A Cinema Haunted By Writing
Film criticism has been often been drawn to the metaphor of cinema as writing.
1. One of my favorite interviews with a film critic is the one conducted with Serge Daney by Bill Krohn, originally published in the zine The Thousand Eyes in 1977. In it Daney says: "...the cinema loved by the Cahiers--from the beginning--is a cinema haunted by writing. This is the key which makes it possible to understand successive tastes and choices. This is also explained by the fact that the best French filmmakers have always been--at the same time--writers (Jean Renoir, Jean Cocteau, Marcel Pagnol, Sacha Guitry, Jean Epstein, etc.)"
Daney is referring here not only literally to film artists who were gifted writers but also in a broader sense to writing as an act of "personal utterance" (this is how Susan Sontag translates Roland Barthes' notion of écriture).
2. The figurative heart of auteurism was that of the author who inscribes his [sic] personal vision into a film often made in a collaborative fashion within an industrial context. Alexandre Astruc, in "The Birth of a New Avant-garde" (1948), one of the most famous essays in French film history, used the figure of the caméra-stylo, or camera-pen, to symbolize the means of expression for future film artists. Jean Douchet wrote that Astruc "dared to claim that like literature and philosophy, film could tackle any subject, that the subject was part of the writing, and the camera the pen of modern times."
But Astruc was not only a critic. According to Richard Neupert, he was the earliest model of critic-turned-filmmaker for the young Jean-Luc Godard. Such a dual vocation was not uncommon in an earlier era of French cinema (the 1920s) in the work of Louis Delluc, Germaine Dulac and Jean Epstein. (Astruc himself was once dubbed the "Louis Delluc of the sound cinema.") Godard, in turn, considered criticism and filmmaking to be common, closely allied, expressive activities.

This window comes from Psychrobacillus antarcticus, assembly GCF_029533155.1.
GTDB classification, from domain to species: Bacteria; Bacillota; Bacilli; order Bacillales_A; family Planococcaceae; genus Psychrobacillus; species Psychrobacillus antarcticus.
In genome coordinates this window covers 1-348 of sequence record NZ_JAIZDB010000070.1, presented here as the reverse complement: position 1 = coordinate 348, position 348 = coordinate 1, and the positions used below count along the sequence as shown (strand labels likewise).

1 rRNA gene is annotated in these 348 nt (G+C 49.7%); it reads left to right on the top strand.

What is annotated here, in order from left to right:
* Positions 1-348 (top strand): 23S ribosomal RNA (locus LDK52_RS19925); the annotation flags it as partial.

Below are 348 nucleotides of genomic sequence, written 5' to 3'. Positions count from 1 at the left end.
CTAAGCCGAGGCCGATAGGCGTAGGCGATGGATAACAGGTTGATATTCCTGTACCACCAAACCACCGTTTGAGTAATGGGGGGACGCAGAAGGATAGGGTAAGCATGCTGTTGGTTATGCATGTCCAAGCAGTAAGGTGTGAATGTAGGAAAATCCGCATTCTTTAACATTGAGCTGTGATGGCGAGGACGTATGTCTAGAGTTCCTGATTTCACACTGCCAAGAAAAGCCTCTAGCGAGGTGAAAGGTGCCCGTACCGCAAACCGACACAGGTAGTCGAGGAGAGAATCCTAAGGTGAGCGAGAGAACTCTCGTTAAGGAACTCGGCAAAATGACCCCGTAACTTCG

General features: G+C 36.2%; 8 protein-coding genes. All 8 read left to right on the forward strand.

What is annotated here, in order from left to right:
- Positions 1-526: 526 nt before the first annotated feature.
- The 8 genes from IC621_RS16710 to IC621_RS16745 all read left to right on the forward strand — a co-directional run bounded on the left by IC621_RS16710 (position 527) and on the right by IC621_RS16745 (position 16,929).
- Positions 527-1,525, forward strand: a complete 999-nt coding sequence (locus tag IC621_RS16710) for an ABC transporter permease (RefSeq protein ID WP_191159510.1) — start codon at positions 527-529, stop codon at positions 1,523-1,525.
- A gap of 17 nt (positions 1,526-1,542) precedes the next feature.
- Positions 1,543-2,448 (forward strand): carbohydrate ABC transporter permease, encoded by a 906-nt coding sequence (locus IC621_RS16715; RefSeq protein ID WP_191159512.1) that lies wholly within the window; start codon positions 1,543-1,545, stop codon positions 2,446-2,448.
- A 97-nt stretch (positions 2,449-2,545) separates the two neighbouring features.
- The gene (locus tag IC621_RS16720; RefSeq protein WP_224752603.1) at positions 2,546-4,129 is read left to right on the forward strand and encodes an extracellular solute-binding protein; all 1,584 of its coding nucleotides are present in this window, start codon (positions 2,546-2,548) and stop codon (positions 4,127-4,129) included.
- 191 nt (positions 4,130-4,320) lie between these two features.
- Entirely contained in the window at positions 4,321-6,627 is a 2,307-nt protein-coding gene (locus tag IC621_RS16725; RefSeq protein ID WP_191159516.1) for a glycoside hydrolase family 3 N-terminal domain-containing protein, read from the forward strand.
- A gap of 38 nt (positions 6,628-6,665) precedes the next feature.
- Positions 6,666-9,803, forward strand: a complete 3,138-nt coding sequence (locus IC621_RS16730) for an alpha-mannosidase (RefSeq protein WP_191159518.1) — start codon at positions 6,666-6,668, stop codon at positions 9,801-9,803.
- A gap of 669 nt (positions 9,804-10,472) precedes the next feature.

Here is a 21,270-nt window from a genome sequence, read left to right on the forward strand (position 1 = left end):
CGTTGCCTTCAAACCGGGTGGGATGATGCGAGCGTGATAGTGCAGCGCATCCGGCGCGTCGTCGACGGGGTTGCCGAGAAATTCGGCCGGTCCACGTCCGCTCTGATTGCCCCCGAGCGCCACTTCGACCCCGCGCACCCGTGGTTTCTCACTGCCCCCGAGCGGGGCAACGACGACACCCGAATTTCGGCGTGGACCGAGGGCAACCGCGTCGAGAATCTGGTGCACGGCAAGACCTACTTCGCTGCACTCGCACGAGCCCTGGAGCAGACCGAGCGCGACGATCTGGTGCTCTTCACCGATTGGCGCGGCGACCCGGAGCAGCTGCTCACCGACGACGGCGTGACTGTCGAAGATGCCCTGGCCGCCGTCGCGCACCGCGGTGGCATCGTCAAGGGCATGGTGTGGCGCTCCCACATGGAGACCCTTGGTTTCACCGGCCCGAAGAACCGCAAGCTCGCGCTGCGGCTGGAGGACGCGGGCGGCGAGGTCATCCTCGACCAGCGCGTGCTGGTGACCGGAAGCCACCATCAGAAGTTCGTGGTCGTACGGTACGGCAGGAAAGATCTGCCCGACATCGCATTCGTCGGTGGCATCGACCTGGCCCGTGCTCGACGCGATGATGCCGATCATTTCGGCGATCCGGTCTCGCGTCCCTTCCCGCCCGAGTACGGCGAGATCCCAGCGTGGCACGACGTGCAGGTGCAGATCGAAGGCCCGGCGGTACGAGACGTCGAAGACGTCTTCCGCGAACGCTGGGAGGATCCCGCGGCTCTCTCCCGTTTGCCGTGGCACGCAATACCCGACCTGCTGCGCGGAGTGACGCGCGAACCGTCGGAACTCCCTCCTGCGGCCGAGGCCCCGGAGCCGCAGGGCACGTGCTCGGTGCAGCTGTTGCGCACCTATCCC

3. Robert Stam points out that the graphological trope of film-as-writing has been especially dominant in France since the fifties. The New Wave films contain a surfeit of writing imagery: "From Truffaut's Les Mistons (1958) through Godard's 2 ou 3 choses que je sais d'elle (1967) we encounter people writing: on walls (Jules et Jim), on cars (Masculin, Feminin), in dairies (Pierrot le Fou), on advertisements (Le Gai Savoir), and in notebooks (2 ou 3 choses)."
Stam shows how Truffaut's 400 Blows prefigures this obsession. In the credit sequence, the director's name is superimposed on an image of the cinémathèque. The first shot following the credits shows a student writing at a desk. Antoine writes a poem on a wall, and is punished by having to conjugate a sentence. He forges a note from his mother, and later steals a typewriter to avoid having his handwriting recognized. And so on.
4. Auteurism has traditionally been a male-dominated movement but one of the key pre-New Wave films was La Pointe Courte (1954), made by Agnès Varda after she had established her reputation as a photographer. The activity she often refers to when she describes her cinema isn't still or motion-picture photography but writing. She calls her work "cinécriture" (cine-writing):